His livelihood is on the line? Much like the student’s future plans and goals were on the line when she lost the scholarship? Articles like this are not helpful unless they have specifics. You don’t even need to identify the coach (although I am of the opinion that the coach should be identified, if s/he is retracting scholarships for things unrelated to academic and athletic performance, which is highly unprofessional. And evidently he thought it was for him to judge, so I’m not sure why he deserves better treatment than he is giving these athletes). But if you want to share helpful information, the information needs to be more specific, not these vague generalities that you shared above.

You’re not interested in blasting a school or coach but you’ll plaster the student-athlete’s face at the top of your column? Sounds like a double-standard.

Rodney that is a photo of me, not my student athlete. Many of my images are throughout the site because it’s my brand.

A. You’re beautiful.

B. I shared your post with my twin 11 year old volleyball players who found the info to be positive and helpful. 🙂

C. I think your post was a very nice reminder for young people (and adults) to be mindful of how they are representing themselves. Your message was written with good intent and was respectful of all parties. Job well done!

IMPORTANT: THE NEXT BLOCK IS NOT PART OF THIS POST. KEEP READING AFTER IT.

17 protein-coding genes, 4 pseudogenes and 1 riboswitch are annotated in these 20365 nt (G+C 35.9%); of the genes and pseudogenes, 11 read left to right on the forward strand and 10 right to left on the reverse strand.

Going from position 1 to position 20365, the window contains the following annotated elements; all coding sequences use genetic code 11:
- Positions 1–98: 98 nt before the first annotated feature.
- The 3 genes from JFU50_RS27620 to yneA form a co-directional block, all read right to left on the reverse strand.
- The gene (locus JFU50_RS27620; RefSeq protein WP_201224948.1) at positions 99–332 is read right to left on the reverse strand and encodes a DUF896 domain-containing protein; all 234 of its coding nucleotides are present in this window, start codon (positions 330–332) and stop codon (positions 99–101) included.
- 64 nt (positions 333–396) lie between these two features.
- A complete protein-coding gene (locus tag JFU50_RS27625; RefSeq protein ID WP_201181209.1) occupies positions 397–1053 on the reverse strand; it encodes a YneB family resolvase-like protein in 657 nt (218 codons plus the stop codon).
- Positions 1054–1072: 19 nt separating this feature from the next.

D. Don’t let the haters shake you. There will always be people that just want to strike out. The dark just wants drown out the light…but you, dear, need to keep shining bright!!!

Thank you for the kind words Wendy. I am passionate about educating my girls and ensuring they are on track for success!

Wearing skimpy clothing…really? I am sure a football scholarship prospect wearing a speedo would have no repercussions for his actions.

So why exactly DID she lose her scholarship?

So what exactly DID she post on social media?

I’m always telling my kids about not putting inappropriate stuff out. Not just athletes have to worry about this. Even things like corporate or government jobs, also view social media accounts. I’ve seen kids posting there selfs with drugs and guns. We’re are the parents?!?

I feel like unless your are submitting your profile as your resume, it should be on the employer ir potential employer to not discriminate against you.

Understood, and not every coach would remove you for your social media presence. It’s just something that can and has happened.

What if an athlete is tagged in a post that is inappropriate? U have fake fb pages and u can get hacked. This gets messy if u ask me!!!

It’s unfortunate that someone can tag you or create fake social media profiles. Most college coaches would hear you out before crossing you off the list.

Kimberly Kelley Whigham